Cinema throughout the 20th, and now 21st century has served as a coping measure for the traumas that society is unable to reconcile for themselves. The Godzilla franchise in Japan has been used to heal and come to terms with WWII, and the fraught relationship with America over a period of half a century. This is because movies at their best are able to mirror culture and society. The most recent iteration of the world’s favorite kaiju, Godzilla: Planet of Monsters is a reflection of a rapidly militarizing Japan that seeks to reclaim the nations long lost “glorious” past.
Japan’s horrific war crimes in the lead up to its defeat at the hands of America is nothing to gloss over. The Rape of Nanking claimed an estimated 200 000 to 300 000 lives. The Japanese were brutal in their occupation of South-east Asia, Korea, and much of China. In the aftermath of WWII, one of the conditions imposed upon Japan in the rewriting of the nation’s constitution was the enshrinement of the principle of pacifism. This was an acceptable condition because Japan had just faced the unprecedented horror that has not been matched to this day.
Understanding the Godzilla series not as the cultural export to the world and instead as a process of catharsis to deal with the horrors inflicted upon Japan by America is not a stretch.
In Godzilla (1954), the Japanese military is depicted as mere ants underneath the scaly boot of the lizard. Mirroring the crushing inevitability of Japan’s loss to America, which could only be delayed through a tremendous loss of human life. The official civilian death count in the invasion of Okinawa was estimated to be 142 000 on an island with a population of 300 000.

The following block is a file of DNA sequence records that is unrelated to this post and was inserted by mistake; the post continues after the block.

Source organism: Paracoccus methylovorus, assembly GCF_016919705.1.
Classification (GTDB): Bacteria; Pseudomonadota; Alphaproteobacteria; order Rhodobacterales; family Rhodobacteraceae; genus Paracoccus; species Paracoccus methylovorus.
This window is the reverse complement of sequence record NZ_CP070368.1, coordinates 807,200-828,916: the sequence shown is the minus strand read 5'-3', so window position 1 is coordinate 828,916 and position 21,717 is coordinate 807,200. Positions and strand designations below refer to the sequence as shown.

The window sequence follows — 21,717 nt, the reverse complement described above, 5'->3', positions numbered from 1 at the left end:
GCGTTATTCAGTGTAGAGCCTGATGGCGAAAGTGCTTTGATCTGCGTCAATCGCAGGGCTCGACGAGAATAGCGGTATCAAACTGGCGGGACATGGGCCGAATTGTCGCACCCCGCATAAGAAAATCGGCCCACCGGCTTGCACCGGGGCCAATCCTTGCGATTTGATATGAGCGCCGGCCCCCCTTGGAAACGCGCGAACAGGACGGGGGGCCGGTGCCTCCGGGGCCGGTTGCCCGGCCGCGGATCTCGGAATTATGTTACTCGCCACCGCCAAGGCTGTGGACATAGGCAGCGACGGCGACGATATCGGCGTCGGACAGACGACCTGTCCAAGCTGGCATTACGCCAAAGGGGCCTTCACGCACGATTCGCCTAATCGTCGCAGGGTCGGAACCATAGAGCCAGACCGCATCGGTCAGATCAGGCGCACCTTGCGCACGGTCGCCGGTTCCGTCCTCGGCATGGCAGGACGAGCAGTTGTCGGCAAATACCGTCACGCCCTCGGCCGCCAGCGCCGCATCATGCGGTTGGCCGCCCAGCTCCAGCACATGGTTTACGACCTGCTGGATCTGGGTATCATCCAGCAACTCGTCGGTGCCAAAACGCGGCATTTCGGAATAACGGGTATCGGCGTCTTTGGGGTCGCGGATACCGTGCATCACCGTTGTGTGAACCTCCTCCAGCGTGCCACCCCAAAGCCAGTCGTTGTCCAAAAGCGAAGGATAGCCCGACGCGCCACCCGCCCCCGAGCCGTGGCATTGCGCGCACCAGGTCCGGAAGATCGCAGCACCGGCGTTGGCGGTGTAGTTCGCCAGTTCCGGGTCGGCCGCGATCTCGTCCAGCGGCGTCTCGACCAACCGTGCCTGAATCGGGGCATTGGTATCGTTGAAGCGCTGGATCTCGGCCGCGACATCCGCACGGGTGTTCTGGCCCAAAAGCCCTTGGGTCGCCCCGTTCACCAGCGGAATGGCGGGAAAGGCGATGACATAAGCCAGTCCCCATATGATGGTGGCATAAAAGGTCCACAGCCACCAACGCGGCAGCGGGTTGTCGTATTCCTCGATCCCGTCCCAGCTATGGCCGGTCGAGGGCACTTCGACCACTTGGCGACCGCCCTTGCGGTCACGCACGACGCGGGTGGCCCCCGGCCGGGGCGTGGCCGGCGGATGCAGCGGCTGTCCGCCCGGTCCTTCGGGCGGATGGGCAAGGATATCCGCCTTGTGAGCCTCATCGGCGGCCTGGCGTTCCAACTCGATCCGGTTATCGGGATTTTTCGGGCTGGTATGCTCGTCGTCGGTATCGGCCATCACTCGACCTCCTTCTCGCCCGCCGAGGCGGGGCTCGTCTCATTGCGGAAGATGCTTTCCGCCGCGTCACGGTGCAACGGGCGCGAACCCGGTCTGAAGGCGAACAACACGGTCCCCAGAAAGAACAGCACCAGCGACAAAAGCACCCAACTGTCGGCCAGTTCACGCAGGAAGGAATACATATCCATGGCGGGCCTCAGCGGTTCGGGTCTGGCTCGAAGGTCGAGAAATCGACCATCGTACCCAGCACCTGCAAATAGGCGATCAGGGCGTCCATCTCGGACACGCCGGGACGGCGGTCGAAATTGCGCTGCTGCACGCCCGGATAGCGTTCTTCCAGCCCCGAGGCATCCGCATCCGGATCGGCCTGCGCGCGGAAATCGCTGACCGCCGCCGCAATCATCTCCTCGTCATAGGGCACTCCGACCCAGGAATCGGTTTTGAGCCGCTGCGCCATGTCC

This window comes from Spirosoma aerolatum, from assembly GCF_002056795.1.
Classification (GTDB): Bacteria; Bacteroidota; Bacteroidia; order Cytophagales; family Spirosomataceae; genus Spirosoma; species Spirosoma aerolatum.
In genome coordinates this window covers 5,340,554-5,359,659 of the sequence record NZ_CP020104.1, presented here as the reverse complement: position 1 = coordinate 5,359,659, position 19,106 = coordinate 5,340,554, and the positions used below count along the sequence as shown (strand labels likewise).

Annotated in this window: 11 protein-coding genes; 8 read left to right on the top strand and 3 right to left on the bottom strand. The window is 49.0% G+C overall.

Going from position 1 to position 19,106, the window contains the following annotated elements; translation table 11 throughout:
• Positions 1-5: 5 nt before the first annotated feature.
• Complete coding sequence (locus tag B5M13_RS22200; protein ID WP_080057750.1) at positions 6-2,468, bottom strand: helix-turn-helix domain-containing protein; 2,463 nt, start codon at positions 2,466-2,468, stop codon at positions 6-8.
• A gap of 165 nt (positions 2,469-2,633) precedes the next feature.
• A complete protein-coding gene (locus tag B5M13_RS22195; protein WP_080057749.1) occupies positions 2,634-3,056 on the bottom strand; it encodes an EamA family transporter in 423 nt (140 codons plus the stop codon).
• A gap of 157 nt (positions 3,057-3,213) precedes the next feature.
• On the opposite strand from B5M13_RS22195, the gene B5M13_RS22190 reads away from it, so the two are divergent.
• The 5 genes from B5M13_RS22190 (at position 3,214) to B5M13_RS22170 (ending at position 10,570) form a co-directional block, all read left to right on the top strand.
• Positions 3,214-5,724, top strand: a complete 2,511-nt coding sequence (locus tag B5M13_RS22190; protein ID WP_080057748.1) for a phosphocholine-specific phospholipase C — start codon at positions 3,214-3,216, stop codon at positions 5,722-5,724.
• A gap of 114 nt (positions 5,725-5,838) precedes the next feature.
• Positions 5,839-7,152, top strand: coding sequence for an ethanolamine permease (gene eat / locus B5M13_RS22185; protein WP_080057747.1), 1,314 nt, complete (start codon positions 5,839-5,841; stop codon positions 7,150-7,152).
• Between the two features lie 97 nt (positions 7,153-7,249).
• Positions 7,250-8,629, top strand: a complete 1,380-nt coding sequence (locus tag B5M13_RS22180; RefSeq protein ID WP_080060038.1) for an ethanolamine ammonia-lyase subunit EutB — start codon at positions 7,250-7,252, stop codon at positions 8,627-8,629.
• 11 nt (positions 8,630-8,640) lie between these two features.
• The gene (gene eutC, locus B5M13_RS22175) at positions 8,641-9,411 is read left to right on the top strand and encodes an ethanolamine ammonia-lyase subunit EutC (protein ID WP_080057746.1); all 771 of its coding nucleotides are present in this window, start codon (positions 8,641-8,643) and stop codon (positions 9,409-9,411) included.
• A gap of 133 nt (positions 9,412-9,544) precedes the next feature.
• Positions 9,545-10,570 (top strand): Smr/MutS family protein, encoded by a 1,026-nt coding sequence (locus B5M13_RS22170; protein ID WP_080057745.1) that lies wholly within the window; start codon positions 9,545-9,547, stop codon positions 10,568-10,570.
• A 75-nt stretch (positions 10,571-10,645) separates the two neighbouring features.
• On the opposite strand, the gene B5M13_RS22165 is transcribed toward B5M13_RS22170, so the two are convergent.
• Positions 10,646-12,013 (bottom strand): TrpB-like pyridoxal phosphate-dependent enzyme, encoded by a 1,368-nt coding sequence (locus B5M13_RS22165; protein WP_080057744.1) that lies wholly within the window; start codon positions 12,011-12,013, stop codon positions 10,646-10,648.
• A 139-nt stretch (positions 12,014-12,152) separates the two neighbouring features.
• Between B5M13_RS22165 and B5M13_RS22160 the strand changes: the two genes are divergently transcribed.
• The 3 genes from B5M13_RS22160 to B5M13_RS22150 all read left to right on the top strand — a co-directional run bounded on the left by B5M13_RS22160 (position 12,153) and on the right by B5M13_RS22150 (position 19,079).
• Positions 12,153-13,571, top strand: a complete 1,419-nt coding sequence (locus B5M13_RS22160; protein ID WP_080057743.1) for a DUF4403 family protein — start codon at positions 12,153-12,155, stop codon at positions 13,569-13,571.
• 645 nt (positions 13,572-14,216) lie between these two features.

His atomic breath that sets Tokyo ablaze is reminiscent of a three-year bombing campaign, architected by George R. McNamara, who would later fight hard to get involved in the Vietnam War. The estimates for loss of life associated with the bombing campaign vary between 240 000 to 900 000 lives. The widely-denounced drone program employed by America today has taken the lives of between 2 200 to 2 500 people.
It is fitting that America is depicted as an unfeeling monster, incapable of understanding the damage it has inflicted upon Japan. Godzilla is eventually defeated, but only through unleashing a weapon upon the creature that is seen as potentially more dangerous than Godzilla himself if it were ever to fall into the wrong hands. The scientist who created this weapon destroys it, then proceeds to kill himself at the end of the film to prevent this from ever happening.